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Sleep Apnea Treatments

Reviewed by Carol DerSarkissian on November 05, 2019

Sleep apnea is when you stop breathing while you sleep.

Treatments can include lifestyle changes, such as losing weight or changing sleep positions; medical devices like CPAP machines; or surgery.

Treating Sleep Apnea at Home

You may be able to treat mild sleep apnea with some lifestyle changes. Your doctor may recommend that you:

  • Lose weight. About half of all people with sleep apnea are overweight or obese. If you have some extra weight, slimming down -- even by a few pounds -- can often improve your symptoms.
  • Not use alcohol and sleeping pills. They decrease the muscle tone in the back of your throat, which can interfere with air flow.
  • Change sleep positions. You may breathe easier if you stay off your back. Here’s a trick to keep from rolling over: Put two tennis balls into a tube sock and pin it to the back of your PJs.
  • Stop smoking. Smoking can increase swelling in your upper airway, which may make both snoring and apnea worse.
  • Treat allergies. Nasal allergies swell the tissues in your airways and make them narrower, so it’s harder to breathe. Ask your doctor how to get them under control.

Continuous Positive Airway Pressure (CPAP)

With continuous positive airway pressure (CPAP), you wear a mask over your nose and/or mouth while you sleep. The mask is hooked up to a machine that delivers a constant flow of air into your nose. This airflow helps keep your airways open so you can breathe the way you should. CPAP is the most common treatment for sleep apnea. Bilevel positive airway pressure (BiPAP) is similar to CPAP. But the airflow changes when you breathe in and out.

Oral Appliances for Sleep Apnea

Dental devices can help keep your airway open while you sleep. Dentists with special expertise in treating sleep apnea can design them for you.

Surgery for Sleep Apnea

You might need surgery if you have a medical condition that makes your throat too narrow. These conditions include enlarged tonsils, a small lower jaw with an overbite, or a deviated nasal septum (when the wall between your nostrils is off-center).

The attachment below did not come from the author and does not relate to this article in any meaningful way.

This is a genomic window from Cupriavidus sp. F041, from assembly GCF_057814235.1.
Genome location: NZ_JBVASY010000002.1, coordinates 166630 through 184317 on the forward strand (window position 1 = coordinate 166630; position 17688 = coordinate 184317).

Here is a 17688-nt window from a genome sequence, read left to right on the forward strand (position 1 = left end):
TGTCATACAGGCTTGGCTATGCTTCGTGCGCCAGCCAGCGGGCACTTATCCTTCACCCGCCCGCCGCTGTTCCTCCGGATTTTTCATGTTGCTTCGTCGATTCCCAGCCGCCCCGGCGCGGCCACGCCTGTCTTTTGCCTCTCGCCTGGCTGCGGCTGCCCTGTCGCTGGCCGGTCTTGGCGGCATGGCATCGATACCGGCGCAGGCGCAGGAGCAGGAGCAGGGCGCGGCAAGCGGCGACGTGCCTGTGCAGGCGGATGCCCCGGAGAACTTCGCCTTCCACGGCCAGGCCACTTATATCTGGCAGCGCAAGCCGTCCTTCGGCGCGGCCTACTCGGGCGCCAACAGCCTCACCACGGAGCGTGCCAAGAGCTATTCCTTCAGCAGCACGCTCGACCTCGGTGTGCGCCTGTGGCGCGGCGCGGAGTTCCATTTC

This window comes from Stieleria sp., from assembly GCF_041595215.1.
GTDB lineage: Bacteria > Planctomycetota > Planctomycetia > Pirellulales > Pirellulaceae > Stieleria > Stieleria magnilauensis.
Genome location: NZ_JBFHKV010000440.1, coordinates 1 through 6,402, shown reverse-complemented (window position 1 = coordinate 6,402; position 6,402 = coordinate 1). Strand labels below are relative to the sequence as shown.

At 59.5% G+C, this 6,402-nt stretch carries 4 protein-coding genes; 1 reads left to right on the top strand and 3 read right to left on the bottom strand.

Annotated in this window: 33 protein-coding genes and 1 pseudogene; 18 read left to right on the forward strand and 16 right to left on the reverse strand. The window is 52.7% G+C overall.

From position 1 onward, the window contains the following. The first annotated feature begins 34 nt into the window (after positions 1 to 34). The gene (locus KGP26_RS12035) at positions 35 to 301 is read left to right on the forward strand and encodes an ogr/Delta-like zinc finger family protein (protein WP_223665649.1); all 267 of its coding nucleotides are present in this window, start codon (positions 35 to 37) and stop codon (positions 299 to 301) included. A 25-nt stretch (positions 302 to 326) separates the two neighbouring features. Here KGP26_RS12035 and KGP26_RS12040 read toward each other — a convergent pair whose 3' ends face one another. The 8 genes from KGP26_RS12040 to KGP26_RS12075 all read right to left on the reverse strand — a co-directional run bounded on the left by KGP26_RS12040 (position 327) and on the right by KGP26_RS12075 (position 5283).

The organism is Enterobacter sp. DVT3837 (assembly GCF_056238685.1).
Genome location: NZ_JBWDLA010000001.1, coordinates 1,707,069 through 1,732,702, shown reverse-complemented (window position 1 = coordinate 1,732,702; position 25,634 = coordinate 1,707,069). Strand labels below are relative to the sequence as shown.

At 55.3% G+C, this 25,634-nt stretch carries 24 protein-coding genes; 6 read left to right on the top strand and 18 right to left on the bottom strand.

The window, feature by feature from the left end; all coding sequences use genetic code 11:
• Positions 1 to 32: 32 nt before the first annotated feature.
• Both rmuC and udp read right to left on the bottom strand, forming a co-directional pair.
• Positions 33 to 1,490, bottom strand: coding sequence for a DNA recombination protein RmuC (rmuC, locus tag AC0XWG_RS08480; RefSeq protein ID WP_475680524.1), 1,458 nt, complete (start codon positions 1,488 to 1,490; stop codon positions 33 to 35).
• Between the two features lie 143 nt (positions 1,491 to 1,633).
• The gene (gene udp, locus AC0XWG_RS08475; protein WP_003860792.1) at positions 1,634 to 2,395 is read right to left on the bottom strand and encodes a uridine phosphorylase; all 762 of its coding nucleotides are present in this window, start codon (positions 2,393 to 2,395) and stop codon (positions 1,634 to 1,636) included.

The most common types of surgery for sleep apnea include:

  • Nasal surgery. This fixes nasal problems such as a deviated septum.
  • Uvulopalatopharyngoplasty (UPPP). This takes out soft tissue from the back of your throat and palate, making your airway wider at the opening of your throat.
  • Mandibular maxillomandibular advancement surgery. This fixes certain facial problems or throat blockages that play a role in sleep apnea.

Other Treatment Options for Sleep Apnea

  • Somnoplasty. Procedures done in your doctor’s office can shrink and stiffen the tissue of your soft palate.
  • Upper airway stimulation (UAS). If you can’t use a CPAP, you might get a device called Inspire. It’s an upper airway stimulator. Your doctor puts a small pulse generator under the skin on your upper chest. A wire that goes to your lung detects your natural breathing pattern. Another wire up to your neck sends mild signals to the nerves that control your airway muscles, keeping them open. You can use a handheld remote control to turn it on before bed and turn it off after you wake up.
  • Medication. Drugs like solriamfetol (Sunosi) can treat the sleepiness that often comes with sleep apnea.
WebMD Medical Reference

Sources

SOURCES:

National Sleep Foundation: "Sleep Apnea and Sleep,” “Sleep Hygiene.”

National Institutes of Health.

2005 Annual Meeting of the American Academy of Otolaryngology - Head and Neck Surgery, Los Angeles, Sept. 25-28, 2005.

Otolaryngology-Head and Neck Surgery: “Patient Selection and Efficacy of Pillar Implant Technique for Treatment of Snoring and Obstructive Sleep Apnea/Hypopnea Syndrome.”

News release, FDA.

American Sleep Apnea Association.

Mayo Clinic: “Deviated septum.”

Tuomilehto, H. American Journal of Clinical Nutrition, October, 2010.

Foster, G. Archives of Internal Medicine, September 28, 2009.

Vakulin, A. Annals of Internal Medicine, October 6, 2009.

Vasquez, M. Journal of Clinical Sleep Medicine, October 15, 2008.

Oksenberg, A. Laryngoscope, November 2006.

Sheri Katz, DDS, president, American Academy of Dental Sleep Medicine; dentist, Decatur, GA.

Texas Heart Institute Heart Information Center: "Obstructive Sleep Apnea."

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